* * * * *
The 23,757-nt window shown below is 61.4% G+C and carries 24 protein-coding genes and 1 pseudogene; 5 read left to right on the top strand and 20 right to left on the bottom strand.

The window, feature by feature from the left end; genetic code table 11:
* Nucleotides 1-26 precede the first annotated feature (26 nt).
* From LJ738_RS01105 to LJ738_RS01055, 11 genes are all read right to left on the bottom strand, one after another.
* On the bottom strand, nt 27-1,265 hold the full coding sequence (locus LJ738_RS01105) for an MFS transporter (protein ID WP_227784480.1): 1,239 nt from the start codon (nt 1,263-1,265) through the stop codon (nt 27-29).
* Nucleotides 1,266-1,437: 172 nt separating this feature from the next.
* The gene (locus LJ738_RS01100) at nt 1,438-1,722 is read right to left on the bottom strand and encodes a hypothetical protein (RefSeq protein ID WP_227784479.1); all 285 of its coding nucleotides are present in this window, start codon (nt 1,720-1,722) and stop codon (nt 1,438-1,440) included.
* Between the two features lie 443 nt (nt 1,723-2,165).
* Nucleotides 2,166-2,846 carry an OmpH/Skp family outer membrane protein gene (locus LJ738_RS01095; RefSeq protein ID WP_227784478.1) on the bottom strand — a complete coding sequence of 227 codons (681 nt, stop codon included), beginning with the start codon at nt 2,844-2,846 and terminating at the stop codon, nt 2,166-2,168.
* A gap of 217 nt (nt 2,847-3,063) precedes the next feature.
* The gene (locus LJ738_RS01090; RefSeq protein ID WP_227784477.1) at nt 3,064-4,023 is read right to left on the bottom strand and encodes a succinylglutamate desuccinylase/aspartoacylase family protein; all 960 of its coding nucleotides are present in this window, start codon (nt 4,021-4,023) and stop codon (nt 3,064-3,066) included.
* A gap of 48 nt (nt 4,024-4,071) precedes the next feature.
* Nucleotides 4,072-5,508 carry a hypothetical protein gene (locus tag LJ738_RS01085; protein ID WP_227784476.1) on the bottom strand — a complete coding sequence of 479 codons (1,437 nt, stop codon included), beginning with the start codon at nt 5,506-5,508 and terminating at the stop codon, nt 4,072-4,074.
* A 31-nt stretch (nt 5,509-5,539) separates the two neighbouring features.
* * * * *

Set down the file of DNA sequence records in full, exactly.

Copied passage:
The 23,757-nt window shown below is 61.4% G+C and carries 24 protein-coding genes and 1 pseudogene; 5 read left to right on the top strand and 20 right to left on the bottom strand.

The window, feature by feature from the left end; genetic code table 11:
* Nucleotides 1-26 precede the first annotated feature (26 nt).
* From LJ738_RS01105 to LJ738_RS01055, 11 genes are all read right to left on the bottom strand, one after another.
* On the bottom strand, nt 27-1,265 hold the full coding sequence (locus LJ738_RS01105) for an MFS transporter (protein ID WP_227784480.1): 1,239 nt from the start codon (nt 1,263-1,265) through the stop codon (nt 27-29).
* Nucleotides 1,266-1,437: 172 nt separating this feature from the next.
* The gene (locus LJ738_RS01100) at nt 1,438-1,722 is read right to left on the bottom strand and encodes a hypothetical protein (RefSeq protein ID WP_227784479.1); all 285 of its coding nucleotides are present in this window, start codon (nt 1,720-1,722) and stop codon (nt 1,438-1,440) included.
* Between the two features lie 443 nt (nt 1,723-2,165).
* Nucleotides 2,166-2,846 carry an OmpH/Skp family outer membrane protein gene (locus LJ738_RS01095; RefSeq protein ID WP_227784478.1) on the bottom strand — a complete coding sequence of 227 codons (681 nt, stop codon included), beginning with the start codon at nt 2,844-2,846 and terminating at the stop codon, nt 2,166-2,168.
* A gap of 217 nt (nt 2,847-3,063) precedes the next feature.
* The gene (locus LJ738_RS01090; RefSeq protein ID WP_227784477.1) at nt 3,064-4,023 is read right to left on the bottom strand and encodes a succinylglutamate desuccinylase/aspartoacylase family protein; all 960 of its coding nucleotides are present in this window, start codon (nt 4,021-4,023) and stop codon (nt 3,064-3,066) included.
* A gap of 48 nt (nt 4,024-4,071) precedes the next feature.
* Nucleotides 4,072-5,508 carry a hypothetical protein gene (locus tag LJ738_RS01085; protein ID WP_227784476.1) on the bottom strand — a complete coding sequence of 479 codons (1,437 nt, stop codon included), beginning with the start codon at nt 5,506-5,508 and terminating at the stop codon, nt 4,072-4,074.
* A 31-nt stretch (nt 5,509-5,539) separates the two neighbouring features.